Irene Marcos, Angaras in Panama Papers database

MANILA, Philippines – Irene Marcos Araneta, her husband Gregorio, and 3 members of Aurora's powerful Angara clan are among the prominent Filipinos in the "Panama Papers," the leaked cache of documents from a Panama law firm that has revealed the inner workings of offshore finance.

The database, built on just a portion of the 11.5 million documents leaked from the Panama law firm Mossack Fonseca, reveals 311 officer, 78 intermediaries, 40 entities, and 583 addresses connected to the Philippines.

Among the prominent names connected to the Philippines are:

Back in 2013, the Offshore Leaks probe by the ICIJ revealed that Marcos-Araneta's sister, Ilocos Norte Governor Maria Imelda "Imee" Marcos Manotoc is as one of the beneficiaries of the Sintra Trust, a company based in the British Virgin Islands.

In all, more than 360,000 names of individuals and companies behind the anonymous shell firms, the ICIJ said.

This is the first time the public gained its first access to the Panama Papers records of over 200,000 secret offshore companies.

It reveals the full extent to which the world's wealthy, alongside criminals, create such nominee companies to stash and transfer assets out of sight of the law and tax officials.

Reports already published in April based on the explosive dossier linked some of the world's most powerful leaders, including Russian President Vladimir Putin, British Prime Minister David Cameron and others to unreported offshore companies.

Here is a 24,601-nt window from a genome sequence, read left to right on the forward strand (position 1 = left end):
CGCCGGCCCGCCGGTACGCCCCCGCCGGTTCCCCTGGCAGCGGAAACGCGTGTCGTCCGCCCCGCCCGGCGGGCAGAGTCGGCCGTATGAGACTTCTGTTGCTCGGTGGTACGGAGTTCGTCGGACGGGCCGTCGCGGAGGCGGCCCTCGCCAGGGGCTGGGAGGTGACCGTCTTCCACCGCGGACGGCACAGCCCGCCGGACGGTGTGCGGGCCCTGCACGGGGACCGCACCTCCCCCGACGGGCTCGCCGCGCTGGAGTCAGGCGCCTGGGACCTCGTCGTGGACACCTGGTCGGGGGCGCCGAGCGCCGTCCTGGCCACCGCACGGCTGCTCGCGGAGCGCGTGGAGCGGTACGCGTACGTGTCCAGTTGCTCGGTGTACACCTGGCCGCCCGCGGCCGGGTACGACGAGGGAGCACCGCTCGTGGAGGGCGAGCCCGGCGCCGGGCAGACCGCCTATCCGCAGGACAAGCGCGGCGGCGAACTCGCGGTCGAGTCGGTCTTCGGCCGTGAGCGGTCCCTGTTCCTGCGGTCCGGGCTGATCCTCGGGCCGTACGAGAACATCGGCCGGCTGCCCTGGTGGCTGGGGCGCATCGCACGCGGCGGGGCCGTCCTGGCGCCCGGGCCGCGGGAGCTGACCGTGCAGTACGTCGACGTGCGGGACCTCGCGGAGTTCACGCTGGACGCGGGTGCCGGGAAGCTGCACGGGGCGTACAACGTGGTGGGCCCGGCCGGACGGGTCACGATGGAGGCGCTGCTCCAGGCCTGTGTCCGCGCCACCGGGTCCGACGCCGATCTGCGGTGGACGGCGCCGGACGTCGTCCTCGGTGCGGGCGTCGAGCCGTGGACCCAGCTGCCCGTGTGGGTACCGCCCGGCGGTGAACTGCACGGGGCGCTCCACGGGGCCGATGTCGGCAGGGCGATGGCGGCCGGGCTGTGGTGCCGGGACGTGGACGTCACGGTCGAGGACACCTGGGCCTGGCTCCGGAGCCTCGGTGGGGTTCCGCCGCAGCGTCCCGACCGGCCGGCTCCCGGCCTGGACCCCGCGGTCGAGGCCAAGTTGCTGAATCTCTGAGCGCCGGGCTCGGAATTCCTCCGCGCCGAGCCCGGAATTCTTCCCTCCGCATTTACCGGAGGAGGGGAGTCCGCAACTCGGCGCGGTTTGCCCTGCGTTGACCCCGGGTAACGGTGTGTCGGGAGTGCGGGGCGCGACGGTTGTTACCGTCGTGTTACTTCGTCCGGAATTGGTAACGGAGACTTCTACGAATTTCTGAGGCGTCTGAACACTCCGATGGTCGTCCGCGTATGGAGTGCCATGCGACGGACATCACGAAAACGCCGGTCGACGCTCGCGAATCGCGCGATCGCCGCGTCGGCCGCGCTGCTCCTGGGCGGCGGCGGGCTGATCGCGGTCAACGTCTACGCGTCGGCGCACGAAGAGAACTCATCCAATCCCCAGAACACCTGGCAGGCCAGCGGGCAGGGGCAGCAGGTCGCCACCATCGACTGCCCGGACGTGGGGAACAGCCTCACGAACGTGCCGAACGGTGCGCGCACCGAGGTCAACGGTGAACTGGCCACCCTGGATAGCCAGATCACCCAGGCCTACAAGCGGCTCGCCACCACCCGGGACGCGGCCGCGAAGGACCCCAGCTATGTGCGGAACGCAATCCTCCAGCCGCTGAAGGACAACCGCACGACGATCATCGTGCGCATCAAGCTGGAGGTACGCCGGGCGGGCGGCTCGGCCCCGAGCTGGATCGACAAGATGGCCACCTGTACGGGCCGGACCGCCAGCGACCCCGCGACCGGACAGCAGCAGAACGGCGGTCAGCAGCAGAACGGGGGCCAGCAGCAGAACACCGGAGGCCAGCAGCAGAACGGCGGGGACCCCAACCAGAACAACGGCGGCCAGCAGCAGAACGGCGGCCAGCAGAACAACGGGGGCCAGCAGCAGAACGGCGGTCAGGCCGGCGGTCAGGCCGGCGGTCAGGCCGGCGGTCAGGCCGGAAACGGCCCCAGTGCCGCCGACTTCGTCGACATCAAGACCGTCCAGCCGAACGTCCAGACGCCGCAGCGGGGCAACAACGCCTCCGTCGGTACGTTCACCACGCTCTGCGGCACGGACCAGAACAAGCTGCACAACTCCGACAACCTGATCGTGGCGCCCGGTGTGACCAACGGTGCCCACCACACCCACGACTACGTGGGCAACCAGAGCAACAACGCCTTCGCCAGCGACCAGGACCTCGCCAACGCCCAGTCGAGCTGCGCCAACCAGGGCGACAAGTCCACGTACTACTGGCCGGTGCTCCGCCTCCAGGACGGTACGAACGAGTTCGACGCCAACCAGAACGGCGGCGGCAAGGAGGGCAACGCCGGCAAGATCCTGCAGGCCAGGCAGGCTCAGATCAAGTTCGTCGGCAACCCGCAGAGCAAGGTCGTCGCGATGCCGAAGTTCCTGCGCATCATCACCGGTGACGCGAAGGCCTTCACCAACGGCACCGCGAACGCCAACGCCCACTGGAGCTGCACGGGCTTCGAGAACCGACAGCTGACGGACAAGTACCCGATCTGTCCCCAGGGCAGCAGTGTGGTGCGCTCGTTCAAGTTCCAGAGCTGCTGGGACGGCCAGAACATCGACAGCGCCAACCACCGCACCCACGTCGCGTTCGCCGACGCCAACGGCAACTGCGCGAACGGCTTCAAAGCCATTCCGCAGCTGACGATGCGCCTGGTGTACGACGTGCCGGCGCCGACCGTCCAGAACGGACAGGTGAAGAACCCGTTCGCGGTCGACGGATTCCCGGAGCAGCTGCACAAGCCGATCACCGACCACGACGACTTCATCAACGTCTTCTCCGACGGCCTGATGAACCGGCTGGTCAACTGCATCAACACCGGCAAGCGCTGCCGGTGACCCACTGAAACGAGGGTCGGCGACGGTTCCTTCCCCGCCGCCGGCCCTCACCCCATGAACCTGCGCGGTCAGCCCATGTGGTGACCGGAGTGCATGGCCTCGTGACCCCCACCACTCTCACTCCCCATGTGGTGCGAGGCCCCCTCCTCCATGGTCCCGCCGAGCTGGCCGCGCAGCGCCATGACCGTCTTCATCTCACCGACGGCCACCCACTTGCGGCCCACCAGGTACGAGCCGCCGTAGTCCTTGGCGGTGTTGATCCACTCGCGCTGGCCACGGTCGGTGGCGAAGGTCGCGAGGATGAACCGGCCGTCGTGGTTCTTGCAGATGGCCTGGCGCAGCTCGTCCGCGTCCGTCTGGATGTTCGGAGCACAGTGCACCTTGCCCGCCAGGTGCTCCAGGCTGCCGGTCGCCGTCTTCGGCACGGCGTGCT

Iceland's prime minister Sigmundur David Gunnlaugsson, and Spain's industry minister Jose Manuel Soria, were forced to resign when they were tied to shell companies.

Until now access to the total cache of documents, originally provided by a mysterious "John Doe", was restricted to the ICIJ and a select group of international media.

'In the public interest'

The ICIJ said Monday it is publishing some of the information catalogued in a database "in the public interest," as a global movement against tax evasion and the secrecy accorded the beneficial owners of anonymous shell companies gains force.

The database "allows users to explore the networks of companies and people that used – and sometimes abused – the secrecy of offshore locales with the help of Mossack Fonseca and other intermediaries," the ICIJ said.

It said it was not making available raw records online, nor was it putting all the information from the records out, in part to prevent access to bank account details and personal data of those mentioned.

The database can be searched by individual and company name and address, and shows links between those in the database.

But it gives no information – beyond their name – on the full identities of those behind the companies, nor of the underlying assets linked to the accounts.

And often the names of companies are linked to other similarly anonymous companies.

Even so, the individuals associated with the firms plainly come from all four corners of the globe. Many of the names are Chinese, Middle Eastern, Latin American and European.

The data came from nearly four decades of digital archives of Mossack Fonseca, one of the leading firms in the world for creating secret companies.

It is not known how the documents came to light; Mossack Fonseca says its computer records were hacked from abroad.

However they were obtained, "John Doe" first provided them to the German newspaper Süeddeustche Zeitung, which then approached ICIJ to organize a collective analysis of them.

Mossack Fonseca on Thursday, May 5, sought a court order last week to prevent the ICIJ from putting the data online, arguing it would violate attorney-client privilege.

But the ICIJ said it is important the public be able to look up information on any offshore company.

"We think that information about who owns the company should be public and transparent," Marina Walker Guevara, deputy director of the ICIJ, told CNN.

She stressed, however, that "this is not disclosing private information en masse."– With reports from Agence France-Presse/Rappler.com